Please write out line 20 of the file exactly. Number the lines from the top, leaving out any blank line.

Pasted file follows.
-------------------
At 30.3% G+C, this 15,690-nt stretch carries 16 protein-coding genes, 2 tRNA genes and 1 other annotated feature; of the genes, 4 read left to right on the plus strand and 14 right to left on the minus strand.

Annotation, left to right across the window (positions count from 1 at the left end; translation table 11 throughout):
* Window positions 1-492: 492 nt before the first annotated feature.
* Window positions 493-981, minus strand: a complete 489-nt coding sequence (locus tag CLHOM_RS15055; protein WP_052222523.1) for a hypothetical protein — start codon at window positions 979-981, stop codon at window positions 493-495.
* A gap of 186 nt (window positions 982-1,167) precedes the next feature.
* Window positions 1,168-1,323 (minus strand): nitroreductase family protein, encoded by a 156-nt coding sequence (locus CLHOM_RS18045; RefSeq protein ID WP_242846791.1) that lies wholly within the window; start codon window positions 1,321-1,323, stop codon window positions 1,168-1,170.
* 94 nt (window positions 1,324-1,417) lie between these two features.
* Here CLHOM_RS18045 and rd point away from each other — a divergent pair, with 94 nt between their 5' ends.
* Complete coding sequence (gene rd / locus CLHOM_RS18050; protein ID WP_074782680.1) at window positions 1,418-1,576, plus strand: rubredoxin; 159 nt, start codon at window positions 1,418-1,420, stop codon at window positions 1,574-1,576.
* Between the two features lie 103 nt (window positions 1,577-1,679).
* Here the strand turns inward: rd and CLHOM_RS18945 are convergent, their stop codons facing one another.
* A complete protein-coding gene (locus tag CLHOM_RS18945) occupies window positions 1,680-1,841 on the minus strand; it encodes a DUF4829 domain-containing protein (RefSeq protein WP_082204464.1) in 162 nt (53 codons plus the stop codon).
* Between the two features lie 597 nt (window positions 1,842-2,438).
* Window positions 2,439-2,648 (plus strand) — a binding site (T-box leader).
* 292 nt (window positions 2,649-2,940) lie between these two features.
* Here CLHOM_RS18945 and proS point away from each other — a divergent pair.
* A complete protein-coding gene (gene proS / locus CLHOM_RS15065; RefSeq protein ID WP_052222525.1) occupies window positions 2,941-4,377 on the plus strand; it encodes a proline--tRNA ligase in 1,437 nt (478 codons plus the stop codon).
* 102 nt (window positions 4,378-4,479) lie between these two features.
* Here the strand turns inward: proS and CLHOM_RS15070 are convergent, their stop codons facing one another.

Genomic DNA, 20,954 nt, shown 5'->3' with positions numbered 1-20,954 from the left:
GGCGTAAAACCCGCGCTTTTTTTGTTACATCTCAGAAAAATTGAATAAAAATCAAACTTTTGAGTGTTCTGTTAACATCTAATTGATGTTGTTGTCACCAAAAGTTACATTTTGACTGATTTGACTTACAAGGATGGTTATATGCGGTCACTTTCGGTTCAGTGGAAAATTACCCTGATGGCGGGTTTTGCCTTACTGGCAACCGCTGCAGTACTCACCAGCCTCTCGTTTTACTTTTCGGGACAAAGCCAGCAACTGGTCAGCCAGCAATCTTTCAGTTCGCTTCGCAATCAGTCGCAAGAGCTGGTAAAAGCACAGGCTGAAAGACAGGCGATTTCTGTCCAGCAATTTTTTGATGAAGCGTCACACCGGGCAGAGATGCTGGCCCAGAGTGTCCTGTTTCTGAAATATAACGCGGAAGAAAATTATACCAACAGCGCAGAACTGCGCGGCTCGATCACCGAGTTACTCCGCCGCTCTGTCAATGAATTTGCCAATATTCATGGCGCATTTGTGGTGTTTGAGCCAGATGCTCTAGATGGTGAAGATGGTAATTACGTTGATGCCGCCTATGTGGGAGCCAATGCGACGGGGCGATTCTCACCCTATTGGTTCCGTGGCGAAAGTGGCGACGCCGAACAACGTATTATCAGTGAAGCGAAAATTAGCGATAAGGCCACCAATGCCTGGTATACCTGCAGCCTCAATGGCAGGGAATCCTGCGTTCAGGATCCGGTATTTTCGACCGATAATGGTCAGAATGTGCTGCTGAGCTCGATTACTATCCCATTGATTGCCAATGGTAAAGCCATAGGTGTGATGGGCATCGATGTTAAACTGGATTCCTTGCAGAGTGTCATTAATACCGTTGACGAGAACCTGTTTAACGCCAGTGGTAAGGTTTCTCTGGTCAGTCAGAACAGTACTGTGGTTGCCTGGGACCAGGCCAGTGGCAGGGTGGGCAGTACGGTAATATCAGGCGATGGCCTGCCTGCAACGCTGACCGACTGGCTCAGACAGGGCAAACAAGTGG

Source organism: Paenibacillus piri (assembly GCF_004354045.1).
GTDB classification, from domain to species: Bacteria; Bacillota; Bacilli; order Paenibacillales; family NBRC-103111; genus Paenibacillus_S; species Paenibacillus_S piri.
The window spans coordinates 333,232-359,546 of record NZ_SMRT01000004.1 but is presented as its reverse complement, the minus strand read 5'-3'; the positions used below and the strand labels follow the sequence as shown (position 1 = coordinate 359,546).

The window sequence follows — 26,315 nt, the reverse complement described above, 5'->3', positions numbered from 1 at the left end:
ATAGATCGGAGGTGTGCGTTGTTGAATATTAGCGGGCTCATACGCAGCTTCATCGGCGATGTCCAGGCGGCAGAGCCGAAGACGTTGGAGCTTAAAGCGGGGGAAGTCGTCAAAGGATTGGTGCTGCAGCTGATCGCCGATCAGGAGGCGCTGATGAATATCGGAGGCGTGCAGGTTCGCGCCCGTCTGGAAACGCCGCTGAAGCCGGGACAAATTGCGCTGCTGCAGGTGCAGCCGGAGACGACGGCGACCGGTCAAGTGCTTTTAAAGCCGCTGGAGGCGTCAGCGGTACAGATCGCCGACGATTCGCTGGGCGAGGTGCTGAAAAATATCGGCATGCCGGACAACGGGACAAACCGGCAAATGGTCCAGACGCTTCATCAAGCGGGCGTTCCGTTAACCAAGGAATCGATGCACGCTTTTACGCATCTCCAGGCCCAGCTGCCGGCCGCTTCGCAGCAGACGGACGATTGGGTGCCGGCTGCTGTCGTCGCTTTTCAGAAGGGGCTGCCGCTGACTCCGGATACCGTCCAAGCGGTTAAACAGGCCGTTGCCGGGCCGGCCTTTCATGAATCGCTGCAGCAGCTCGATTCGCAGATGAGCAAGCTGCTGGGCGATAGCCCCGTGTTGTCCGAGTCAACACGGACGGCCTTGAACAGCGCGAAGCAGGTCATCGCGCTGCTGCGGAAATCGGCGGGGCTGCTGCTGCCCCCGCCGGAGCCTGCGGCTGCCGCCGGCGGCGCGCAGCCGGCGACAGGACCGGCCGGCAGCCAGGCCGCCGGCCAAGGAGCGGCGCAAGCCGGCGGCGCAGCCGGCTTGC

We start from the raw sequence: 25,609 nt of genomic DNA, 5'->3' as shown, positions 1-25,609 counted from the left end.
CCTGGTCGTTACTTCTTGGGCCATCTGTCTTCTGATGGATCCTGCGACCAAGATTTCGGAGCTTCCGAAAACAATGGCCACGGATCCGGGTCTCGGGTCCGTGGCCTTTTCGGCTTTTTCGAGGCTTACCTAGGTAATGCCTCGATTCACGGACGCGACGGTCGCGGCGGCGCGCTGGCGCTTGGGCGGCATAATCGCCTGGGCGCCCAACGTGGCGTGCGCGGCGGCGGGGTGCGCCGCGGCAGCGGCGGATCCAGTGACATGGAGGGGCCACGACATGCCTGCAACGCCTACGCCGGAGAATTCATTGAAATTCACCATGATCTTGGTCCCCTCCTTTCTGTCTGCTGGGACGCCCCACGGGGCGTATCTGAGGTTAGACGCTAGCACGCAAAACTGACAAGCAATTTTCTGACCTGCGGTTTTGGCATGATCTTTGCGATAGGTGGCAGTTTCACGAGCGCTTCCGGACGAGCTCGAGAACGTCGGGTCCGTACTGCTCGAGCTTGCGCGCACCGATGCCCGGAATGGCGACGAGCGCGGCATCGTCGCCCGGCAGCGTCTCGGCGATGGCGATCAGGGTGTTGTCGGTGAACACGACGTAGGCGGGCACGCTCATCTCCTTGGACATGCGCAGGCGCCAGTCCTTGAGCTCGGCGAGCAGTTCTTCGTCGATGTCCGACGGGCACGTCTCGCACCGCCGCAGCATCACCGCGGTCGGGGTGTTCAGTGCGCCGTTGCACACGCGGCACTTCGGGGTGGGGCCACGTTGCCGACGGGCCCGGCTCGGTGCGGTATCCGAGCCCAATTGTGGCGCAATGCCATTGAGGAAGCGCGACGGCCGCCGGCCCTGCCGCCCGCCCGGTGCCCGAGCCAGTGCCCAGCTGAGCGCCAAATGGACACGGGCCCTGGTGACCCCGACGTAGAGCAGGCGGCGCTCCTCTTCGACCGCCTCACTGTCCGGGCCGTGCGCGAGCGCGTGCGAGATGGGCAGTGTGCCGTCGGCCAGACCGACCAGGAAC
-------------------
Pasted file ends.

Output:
Genomic DNA, 20,954 nt, shown 5'->3' with positions numbered 1-20,954 from the left: